Every cat belongs to a biological family known as the felids, which evolved around 12 million years ago. The domestic cats that we keep in our homes today originated from the wild cats of Africa. It’s believed that the very first domestic cats lived in Cyprus around 8,000 years ago. It’s clear that settlers introduced these cats to the island, as there are no wild cats that are native to Cyprus.
From around 3,000 BC, cats are depicted in paintings and sculptures from Ancient Egypt. These domesticated cats were used by the Egyptians to control pests in grain stores. This was vital for protecting their food and they came to be worshipped as gods by the people of Egypt. After the Roman empire invaded Egypt in 30 BC, cats were taken to Italy and subsequently introduced into Britain. In Medieval Britain, people associated them with witchcraft and the devil and, sadly, they were often treated badly. However, Far Eastern cats were much better off. In the Far East, cats were a symbol of good luck. As a result, many of today’s breeds originated from here.
Cats can live for over 20 years, but their average lifespan is between 9 and 15 years.
Distribution and Habitat
There’s no shortage of wild cat species across the globe. They’re found on each of the world’s continents, except for parts of Australia and of course, Antarctica. Depending on species, wild cats thrive in various habitats, from jungles to mountainous regions to grasslands.
Behaviour in the Wild
Wildcats (Felis silvestris), are the closest relatives of the domestic cat. These highly adaptable predators have a varied diet. Their main prey is rodents, but they will also hunt reptiles, insects, rabbits, hares, amphibians and birds, depending on what’s available to them. Because they feed on small prey, they have to hunt through the day so that they get enough to eat. Depending on where they live, wildcats are either nocturnal — active at night — or crepuscular — active at dawn and dusk.
These solitary animals maintain their own territories. However, the territories of males and females may overlap slightly to facilitate mating. Wildcats breed during the months of February and March. Their gestation period is 63 to 65 days, after which females give birth to between 2 and 6 kittens.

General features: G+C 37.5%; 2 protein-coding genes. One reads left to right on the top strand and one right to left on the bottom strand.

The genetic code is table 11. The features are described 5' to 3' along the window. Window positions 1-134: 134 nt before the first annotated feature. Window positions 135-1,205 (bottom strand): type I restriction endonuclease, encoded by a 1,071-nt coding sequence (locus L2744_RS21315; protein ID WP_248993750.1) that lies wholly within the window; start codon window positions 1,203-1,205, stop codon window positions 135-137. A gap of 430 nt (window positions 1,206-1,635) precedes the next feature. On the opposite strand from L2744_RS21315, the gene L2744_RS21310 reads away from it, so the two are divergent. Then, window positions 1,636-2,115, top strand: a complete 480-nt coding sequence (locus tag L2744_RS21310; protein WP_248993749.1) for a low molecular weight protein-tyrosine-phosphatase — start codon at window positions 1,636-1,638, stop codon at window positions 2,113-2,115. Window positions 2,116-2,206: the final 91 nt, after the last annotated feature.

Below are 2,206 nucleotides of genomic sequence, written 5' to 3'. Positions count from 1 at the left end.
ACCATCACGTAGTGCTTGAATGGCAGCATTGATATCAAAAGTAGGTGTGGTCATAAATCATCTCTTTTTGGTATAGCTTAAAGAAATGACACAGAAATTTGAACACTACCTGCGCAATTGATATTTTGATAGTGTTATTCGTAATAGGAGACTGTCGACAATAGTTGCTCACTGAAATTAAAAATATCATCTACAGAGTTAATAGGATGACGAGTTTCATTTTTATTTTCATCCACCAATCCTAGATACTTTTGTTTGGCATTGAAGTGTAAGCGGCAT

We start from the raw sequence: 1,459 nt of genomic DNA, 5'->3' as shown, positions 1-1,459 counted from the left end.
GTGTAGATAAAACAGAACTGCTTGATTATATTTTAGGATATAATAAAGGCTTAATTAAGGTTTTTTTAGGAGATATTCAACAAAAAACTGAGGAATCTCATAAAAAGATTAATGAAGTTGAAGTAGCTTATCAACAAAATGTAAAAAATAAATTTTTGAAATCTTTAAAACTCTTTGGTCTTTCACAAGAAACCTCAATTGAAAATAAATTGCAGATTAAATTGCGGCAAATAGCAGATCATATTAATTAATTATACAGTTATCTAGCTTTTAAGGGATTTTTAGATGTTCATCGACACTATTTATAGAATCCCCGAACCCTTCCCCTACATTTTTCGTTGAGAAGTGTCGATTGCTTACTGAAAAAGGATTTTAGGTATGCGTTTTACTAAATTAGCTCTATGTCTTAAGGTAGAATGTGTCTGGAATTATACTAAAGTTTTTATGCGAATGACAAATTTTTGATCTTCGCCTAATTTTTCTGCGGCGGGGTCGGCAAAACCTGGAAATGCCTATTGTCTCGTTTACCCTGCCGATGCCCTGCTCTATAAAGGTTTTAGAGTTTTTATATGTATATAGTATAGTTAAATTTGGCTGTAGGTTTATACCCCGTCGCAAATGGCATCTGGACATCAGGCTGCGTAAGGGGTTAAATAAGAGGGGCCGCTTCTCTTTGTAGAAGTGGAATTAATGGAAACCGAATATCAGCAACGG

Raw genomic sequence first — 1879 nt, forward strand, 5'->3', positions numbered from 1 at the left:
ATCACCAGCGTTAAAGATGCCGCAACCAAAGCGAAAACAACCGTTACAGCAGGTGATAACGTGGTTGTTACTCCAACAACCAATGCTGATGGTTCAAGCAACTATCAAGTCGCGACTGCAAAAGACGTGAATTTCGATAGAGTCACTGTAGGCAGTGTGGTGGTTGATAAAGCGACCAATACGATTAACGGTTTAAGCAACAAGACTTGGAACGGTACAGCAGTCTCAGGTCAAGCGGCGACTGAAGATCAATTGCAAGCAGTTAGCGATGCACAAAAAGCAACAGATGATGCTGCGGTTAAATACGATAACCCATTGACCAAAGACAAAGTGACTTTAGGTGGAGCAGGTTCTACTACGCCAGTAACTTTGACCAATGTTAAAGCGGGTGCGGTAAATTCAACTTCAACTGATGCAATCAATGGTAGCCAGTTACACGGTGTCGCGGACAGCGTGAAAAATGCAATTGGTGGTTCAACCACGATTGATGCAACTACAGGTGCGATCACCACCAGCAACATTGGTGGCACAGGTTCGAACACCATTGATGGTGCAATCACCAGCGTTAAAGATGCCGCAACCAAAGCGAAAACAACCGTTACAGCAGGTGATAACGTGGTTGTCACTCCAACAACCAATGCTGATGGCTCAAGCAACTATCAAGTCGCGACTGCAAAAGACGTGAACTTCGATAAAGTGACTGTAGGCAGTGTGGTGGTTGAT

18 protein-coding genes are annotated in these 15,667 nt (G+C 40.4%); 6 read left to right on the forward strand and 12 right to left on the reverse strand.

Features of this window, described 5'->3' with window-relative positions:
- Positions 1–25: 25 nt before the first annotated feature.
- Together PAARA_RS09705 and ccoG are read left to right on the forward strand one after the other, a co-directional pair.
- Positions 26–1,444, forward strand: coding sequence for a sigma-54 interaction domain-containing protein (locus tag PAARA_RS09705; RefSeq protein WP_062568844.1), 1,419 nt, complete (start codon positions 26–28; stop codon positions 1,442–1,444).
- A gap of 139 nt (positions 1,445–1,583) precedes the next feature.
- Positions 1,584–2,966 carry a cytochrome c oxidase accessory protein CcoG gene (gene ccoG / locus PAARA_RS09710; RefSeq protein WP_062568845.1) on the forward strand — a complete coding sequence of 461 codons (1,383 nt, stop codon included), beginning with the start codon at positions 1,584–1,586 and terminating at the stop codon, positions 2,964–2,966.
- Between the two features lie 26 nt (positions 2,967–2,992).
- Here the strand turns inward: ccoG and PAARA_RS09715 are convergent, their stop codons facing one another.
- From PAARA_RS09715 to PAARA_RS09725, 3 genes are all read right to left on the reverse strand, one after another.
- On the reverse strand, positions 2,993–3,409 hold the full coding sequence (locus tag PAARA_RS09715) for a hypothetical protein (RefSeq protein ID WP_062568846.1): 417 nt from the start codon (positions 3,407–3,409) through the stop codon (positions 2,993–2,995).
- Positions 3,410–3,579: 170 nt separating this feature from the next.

What’s it like to have a pet cat?
- Cats are low maintenance. Cats usually don’t require a lot of attention. You don’t need to spend a lot of time training or playing with them unlike dogs.
- Cats can calm you down after a stressful day. Tried and tested!
- Cats don’t have to be walked, unlike other pets.
- They eat bugs and flies.
- Cats are great company and love a fuss.
- Cats are generally in good health and don’t need a lot of trips to the vets, although you will need to pay for vaccines.
- Cats can be left alone for a long time without problems.
- Some cats are very playful and active and do want a lot of attention.
- Cats won’t do what you want if they aren’t in the mood, they are not always as submissive as other pets.
- Cats sometimes climb things or claw them, causing damage to property and furniture.
- They can be really cute, but there’s always a chance that for no reason they will bite or scratch.
- Cat fur is the worst. No matter how much you brush them & vacuum, cat hair can be a major problem – especially on clothes.
Did you know?
Cats purr to tell you that “all is well”, it is something they develop as a kitten to let their mother know they are happy. Older cats may purr to let other cats and people know they are friendly and can approach. Cats may also purr when sick or ill, scientists believe this is a way of reassuring themselves that everything is going to be OK.
Cats can’t taste sugary things. Scientists says that a mutation in a key taste receptor has prevented cats from being able to savour sweet foods. No cat will ever know the joy of a cupcake. How sad!
Cats can hear the ultrasonic noises that rodents (and dolphins) make to communicate.